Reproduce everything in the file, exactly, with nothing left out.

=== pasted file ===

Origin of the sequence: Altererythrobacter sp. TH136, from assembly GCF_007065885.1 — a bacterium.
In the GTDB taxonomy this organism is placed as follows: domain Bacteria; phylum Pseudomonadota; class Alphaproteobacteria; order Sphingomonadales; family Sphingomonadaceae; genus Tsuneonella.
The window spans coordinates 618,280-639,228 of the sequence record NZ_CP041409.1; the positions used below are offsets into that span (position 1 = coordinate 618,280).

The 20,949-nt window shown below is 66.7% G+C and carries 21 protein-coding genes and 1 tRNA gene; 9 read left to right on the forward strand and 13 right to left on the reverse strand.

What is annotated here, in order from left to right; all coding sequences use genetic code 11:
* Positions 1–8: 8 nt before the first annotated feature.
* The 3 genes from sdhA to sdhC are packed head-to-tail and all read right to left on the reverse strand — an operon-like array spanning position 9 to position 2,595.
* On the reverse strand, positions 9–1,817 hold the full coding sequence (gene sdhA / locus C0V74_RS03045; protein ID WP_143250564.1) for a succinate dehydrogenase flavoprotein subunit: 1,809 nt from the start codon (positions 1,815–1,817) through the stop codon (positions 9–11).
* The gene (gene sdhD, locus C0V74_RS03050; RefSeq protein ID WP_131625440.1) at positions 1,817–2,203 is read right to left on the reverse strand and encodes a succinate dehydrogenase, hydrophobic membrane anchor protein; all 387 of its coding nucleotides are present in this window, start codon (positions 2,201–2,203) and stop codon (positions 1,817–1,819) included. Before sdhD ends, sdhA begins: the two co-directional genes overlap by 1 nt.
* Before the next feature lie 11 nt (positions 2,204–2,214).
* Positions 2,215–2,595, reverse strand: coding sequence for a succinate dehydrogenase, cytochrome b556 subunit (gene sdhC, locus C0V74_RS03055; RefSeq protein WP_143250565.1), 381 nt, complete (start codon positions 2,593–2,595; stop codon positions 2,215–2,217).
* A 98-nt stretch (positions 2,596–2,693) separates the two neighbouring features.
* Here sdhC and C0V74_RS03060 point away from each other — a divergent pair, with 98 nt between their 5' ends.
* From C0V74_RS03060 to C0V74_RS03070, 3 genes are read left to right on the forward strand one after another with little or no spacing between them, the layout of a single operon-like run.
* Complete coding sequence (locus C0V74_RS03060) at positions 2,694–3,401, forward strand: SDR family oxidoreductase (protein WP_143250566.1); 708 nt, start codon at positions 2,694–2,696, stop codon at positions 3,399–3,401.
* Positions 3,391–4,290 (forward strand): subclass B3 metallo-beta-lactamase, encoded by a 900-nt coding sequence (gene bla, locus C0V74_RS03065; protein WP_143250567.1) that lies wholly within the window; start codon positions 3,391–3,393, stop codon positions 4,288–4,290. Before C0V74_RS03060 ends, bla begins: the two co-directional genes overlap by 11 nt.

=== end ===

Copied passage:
Origin of the sequence: Altererythrobacter sp. TH136, from assembly GCF_007065885.1 — a bacterium.
In the GTDB taxonomy this organism is placed as follows: domain Bacteria; phylum Pseudomonadota; class Alphaproteobacteria; order Sphingomonadales; family Sphingomonadaceae; genus Tsuneonella.
The window spans coordinates 618,280-639,228 of the sequence record NZ_CP041409.1; the positions used below are offsets into that span (position 1 = coordinate 618,280).

The 20,949-nt window shown below is 66.7% G+C and carries 21 protein-coding genes and 1 tRNA gene; 9 read left to right on the forward strand and 13 right to left on the reverse strand.

What is annotated here, in order from left to right; all coding sequences use genetic code 11:
* Positions 1–8: 8 nt before the first annotated feature.
* The 3 genes from sdhA to sdhC are packed head-to-tail and all read right to left on the reverse strand — an operon-like array spanning position 9 to position 2,595.
* On the reverse strand, positions 9–1,817 hold the full coding sequence (gene sdhA / locus C0V74_RS03045; protein ID WP_143250564.1) for a succinate dehydrogenase flavoprotein subunit: 1,809 nt from the start codon (positions 1,815–1,817) through the stop codon (positions 9–11).
* The gene (gene sdhD, locus C0V74_RS03050; RefSeq protein ID WP_131625440.1) at positions 1,817–2,203 is read right to left on the reverse strand and encodes a succinate dehydrogenase, hydrophobic membrane anchor protein; all 387 of its coding nucleotides are present in this window, start codon (positions 2,201–2,203) and stop codon (positions 1,817–1,819) included. Before sdhD ends, sdhA begins: the two co-directional genes overlap by 1 nt.
* Before the next feature lie 11 nt (positions 2,204–2,214).
* Positions 2,215–2,595, reverse strand: coding sequence for a succinate dehydrogenase, cytochrome b556 subunit (gene sdhC, locus C0V74_RS03055; RefSeq protein WP_143250565.1), 381 nt, complete (start codon positions 2,593–2,595; stop codon positions 2,215–2,217).
* A 98-nt stretch (positions 2,596–2,693) separates the two neighbouring features.
* Here sdhC and C0V74_RS03060 point away from each other — a divergent pair, with 98 nt between their 5' ends.
* From C0V74_RS03060 to C0V74_RS03070, 3 genes are read left to right on the forward strand one after another with little or no spacing between them, the layout of a single operon-like run.
* Complete coding sequence (locus C0V74_RS03060) at positions 2,694–3,401, forward strand: SDR family oxidoreductase (protein WP_143250566.1); 708 nt, start codon at positions 2,694–2,696, stop codon at positions 3,399–3,401.
* Positions 3,391–4,290 (forward strand): subclass B3 metallo-beta-lactamase, encoded by a 900-nt coding sequence (gene bla, locus C0V74_RS03065; protein WP_143250567.1) that lies wholly within the window; start codon positions 3,391–3,393, stop codon positions 4,288–4,290. Before C0V74_RS03060 ends, bla begins: the two co-directional genes overlap by 11 nt.